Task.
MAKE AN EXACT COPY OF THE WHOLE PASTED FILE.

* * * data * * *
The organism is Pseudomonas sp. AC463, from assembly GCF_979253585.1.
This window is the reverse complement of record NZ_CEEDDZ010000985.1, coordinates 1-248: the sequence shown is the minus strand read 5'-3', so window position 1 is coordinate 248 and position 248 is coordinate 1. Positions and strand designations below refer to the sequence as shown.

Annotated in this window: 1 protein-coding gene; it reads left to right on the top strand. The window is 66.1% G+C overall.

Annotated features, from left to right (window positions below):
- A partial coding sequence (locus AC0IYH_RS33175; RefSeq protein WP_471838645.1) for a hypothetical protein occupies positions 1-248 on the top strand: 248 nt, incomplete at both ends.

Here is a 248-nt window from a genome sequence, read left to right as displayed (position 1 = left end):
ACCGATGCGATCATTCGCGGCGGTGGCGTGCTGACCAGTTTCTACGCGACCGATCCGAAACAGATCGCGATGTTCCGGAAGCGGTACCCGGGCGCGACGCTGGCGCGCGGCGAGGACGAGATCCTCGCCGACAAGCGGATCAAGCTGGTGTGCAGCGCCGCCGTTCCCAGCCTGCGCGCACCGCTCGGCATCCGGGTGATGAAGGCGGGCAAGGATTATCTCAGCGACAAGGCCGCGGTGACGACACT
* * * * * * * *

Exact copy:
The organism is Pseudomonas sp. AC463, from assembly GCF_979253585.1.
This window is the reverse complement of record NZ_CEEDDZ010000985.1, coordinates 1-248: the sequence shown is the minus strand read 5'-3', so window position 1 is coordinate 248 and position 248 is coordinate 1. Positions and strand designations below refer to the sequence as shown.

Annotated in this window: 1 protein-coding gene; it reads left to right on the top strand. The window is 66.1% G+C overall.

Annotated features, from left to right (window positions below):
- A partial coding sequence (locus AC0IYH_RS33175; RefSeq protein WP_471838645.1) for a hypothetical protein occupies positions 1-248 on the top strand: 248 nt, incomplete at both ends.

Here is a 248-nt window from a genome sequence, read left to right as displayed (position 1 = left end):
ACCGATGCGATCATTCGCGGCGGTGGCGTGCTGACCAGTTTCTACGCGACCGATCCGAAACAGATCGCGATGTTCCGGAAGCGGTACCCGGGCGCGACGCTGGCGCGCGGCGAGGACGAGATCCTCGCCGACAAGCGGATCAAGCTGGTGTGCAGCGCCGCCGTTCCCAGCCTGCGCGCACCGCTCGGCATCCGGGTGATGAAGGCGGGCAAGGATTATCTCAGCGACAAGGCCGCGGTGACGACACT